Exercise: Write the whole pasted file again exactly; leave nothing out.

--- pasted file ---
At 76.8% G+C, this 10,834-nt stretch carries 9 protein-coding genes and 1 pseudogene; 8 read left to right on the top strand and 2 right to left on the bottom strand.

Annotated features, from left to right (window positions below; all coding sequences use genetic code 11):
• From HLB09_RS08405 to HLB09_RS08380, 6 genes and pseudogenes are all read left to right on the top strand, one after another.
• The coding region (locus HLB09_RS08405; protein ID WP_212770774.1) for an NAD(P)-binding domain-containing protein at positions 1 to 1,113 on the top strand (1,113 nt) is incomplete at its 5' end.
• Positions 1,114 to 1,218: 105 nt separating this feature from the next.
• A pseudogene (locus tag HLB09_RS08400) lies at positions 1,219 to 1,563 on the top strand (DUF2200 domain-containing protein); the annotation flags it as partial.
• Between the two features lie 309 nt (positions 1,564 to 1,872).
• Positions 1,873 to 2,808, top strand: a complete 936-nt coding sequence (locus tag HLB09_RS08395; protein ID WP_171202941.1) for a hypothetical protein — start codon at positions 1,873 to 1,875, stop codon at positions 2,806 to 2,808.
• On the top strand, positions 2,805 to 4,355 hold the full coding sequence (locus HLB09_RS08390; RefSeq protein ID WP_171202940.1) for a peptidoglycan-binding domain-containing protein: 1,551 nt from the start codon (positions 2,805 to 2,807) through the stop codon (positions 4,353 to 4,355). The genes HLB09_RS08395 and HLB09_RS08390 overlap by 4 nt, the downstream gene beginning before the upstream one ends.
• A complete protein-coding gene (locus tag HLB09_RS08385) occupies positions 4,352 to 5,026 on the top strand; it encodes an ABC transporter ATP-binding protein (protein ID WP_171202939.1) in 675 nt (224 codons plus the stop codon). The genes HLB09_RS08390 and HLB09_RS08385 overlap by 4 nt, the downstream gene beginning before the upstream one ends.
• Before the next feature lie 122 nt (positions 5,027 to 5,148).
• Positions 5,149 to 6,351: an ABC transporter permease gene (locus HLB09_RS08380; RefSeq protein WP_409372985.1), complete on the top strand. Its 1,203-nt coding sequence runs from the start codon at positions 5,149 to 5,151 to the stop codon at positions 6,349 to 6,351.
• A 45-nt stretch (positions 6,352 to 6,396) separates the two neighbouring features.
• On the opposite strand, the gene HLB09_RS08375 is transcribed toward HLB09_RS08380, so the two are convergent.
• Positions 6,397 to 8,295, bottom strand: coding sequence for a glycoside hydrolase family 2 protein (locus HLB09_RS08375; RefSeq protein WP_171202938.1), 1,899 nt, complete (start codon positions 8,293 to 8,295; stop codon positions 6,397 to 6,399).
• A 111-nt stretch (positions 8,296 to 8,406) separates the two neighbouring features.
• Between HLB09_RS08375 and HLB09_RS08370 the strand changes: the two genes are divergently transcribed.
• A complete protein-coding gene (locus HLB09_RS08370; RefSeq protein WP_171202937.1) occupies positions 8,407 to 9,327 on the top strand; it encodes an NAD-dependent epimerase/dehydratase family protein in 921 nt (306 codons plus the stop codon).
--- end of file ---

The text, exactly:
At 76.8% G+C, this 10,834-nt stretch carries 9 protein-coding genes and 1 pseudogene; 8 read left to right on the top strand and 2 right to left on the bottom strand.

Annotated features, from left to right (window positions below; all coding sequences use genetic code 11):
• From HLB09_RS08405 to HLB09_RS08380, 6 genes and pseudogenes are all read left to right on the top strand, one after another.
• The coding region (locus HLB09_RS08405; protein ID WP_212770774.1) for an NAD(P)-binding domain-containing protein at positions 1 to 1,113 on the top strand (1,113 nt) is incomplete at its 5' end.
• Positions 1,114 to 1,218: 105 nt separating this feature from the next.
• A pseudogene (locus tag HLB09_RS08400) lies at positions 1,219 to 1,563 on the top strand (DUF2200 domain-containing protein); the annotation flags it as partial.
• Between the two features lie 309 nt (positions 1,564 to 1,872).
• Positions 1,873 to 2,808, top strand: a complete 936-nt coding sequence (locus tag HLB09_RS08395; protein ID WP_171202941.1) for a hypothetical protein — start codon at positions 1,873 to 1,875, stop codon at positions 2,806 to 2,808.
• On the top strand, positions 2,805 to 4,355 hold the full coding sequence (locus HLB09_RS08390; RefSeq protein ID WP_171202940.1) for a peptidoglycan-binding domain-containing protein: 1,551 nt from the start codon (positions 2,805 to 2,807) through the stop codon (positions 4,353 to 4,355). The genes HLB09_RS08395 and HLB09_RS08390 overlap by 4 nt, the downstream gene beginning before the upstream one ends.
• A complete protein-coding gene (locus tag HLB09_RS08385) occupies positions 4,352 to 5,026 on the top strand; it encodes an ABC transporter ATP-binding protein (protein ID WP_171202939.1) in 675 nt (224 codons plus the stop codon). The genes HLB09_RS08390 and HLB09_RS08385 overlap by 4 nt, the downstream gene beginning before the upstream one ends.
• Before the next feature lie 122 nt (positions 5,027 to 5,148).
• Positions 5,149 to 6,351: an ABC transporter permease gene (locus HLB09_RS08380; RefSeq protein WP_409372985.1), complete on the top strand. Its 1,203-nt coding sequence runs from the start codon at positions 5,149 to 5,151 to the stop codon at positions 6,349 to 6,351.
• A 45-nt stretch (positions 6,352 to 6,396) separates the two neighbouring features.
• On the opposite strand, the gene HLB09_RS08375 is transcribed toward HLB09_RS08380, so the two are convergent.
• Positions 6,397 to 8,295, bottom strand: coding sequence for a glycoside hydrolase family 2 protein (locus HLB09_RS08375; RefSeq protein WP_171202938.1), 1,899 nt, complete (start codon positions 8,293 to 8,295; stop codon positions 6,397 to 6,399).
• A 111-nt stretch (positions 8,296 to 8,406) separates the two neighbouring features.
• Between HLB09_RS08375 and HLB09_RS08370 the strand changes: the two genes are divergently transcribed.
• A complete protein-coding gene (locus HLB09_RS08370; RefSeq protein WP_171202937.1) occupies positions 8,407 to 9,327 on the top strand; it encodes an NAD-dependent epimerase/dehydratase family protein in 921 nt (306 codons plus the stop codon).